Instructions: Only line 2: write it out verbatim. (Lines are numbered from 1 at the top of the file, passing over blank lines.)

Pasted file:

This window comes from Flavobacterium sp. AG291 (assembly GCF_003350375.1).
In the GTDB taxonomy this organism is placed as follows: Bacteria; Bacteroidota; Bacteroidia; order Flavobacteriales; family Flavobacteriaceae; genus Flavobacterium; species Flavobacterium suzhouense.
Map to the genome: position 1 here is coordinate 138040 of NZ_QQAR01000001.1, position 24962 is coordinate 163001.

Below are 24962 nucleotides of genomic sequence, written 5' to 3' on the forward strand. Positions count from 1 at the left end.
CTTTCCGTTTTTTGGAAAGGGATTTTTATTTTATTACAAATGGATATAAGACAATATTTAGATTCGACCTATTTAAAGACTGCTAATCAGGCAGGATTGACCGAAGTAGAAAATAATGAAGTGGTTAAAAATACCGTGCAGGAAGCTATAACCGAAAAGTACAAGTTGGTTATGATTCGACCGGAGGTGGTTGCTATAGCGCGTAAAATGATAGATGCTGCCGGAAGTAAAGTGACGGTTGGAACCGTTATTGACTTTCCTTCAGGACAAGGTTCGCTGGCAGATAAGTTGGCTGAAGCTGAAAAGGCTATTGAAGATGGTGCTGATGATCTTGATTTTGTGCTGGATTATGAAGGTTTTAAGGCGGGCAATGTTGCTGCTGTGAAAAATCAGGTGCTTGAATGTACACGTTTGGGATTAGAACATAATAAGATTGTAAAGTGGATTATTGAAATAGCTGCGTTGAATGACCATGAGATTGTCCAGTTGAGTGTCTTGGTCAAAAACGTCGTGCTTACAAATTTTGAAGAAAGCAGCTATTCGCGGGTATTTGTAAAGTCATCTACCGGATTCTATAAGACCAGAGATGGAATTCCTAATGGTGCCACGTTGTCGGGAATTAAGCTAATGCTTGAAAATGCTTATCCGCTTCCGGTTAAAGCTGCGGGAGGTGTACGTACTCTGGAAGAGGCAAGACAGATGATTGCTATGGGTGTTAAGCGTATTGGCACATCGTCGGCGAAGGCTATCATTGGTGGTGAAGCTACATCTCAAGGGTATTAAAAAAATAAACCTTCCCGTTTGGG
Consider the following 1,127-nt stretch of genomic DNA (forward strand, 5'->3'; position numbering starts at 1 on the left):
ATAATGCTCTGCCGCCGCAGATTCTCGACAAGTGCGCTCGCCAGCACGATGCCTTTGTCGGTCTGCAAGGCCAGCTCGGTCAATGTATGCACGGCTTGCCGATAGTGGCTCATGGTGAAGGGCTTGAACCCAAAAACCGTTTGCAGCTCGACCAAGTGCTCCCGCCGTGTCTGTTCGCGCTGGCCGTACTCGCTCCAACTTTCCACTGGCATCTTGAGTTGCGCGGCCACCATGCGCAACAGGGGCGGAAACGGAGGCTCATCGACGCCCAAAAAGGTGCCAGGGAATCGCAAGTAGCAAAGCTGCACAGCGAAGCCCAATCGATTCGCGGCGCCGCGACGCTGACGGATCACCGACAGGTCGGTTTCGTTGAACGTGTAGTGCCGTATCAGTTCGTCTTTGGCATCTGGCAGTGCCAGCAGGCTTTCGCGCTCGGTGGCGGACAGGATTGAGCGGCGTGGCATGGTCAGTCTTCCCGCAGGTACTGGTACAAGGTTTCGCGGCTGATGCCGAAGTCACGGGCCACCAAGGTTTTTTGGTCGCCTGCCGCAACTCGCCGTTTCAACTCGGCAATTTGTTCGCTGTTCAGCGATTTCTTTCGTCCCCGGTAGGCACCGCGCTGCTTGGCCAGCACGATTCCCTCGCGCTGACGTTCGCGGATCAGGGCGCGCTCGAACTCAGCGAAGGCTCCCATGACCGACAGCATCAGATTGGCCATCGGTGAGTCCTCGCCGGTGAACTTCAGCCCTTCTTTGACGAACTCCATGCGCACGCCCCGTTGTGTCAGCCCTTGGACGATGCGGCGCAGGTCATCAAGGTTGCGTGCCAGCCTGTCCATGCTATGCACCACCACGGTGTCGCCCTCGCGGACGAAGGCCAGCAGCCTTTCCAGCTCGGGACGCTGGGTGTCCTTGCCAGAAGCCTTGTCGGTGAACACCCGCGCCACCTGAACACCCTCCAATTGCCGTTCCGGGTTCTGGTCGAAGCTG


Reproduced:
In the GTDB taxonomy this organism is placed as follows: Bacteria; Bacteroidota; Bacteroidia; order Flavobacteriales; family Flavobacteriaceae; genus Flavobacterium; species Flavobacterium suzhouense.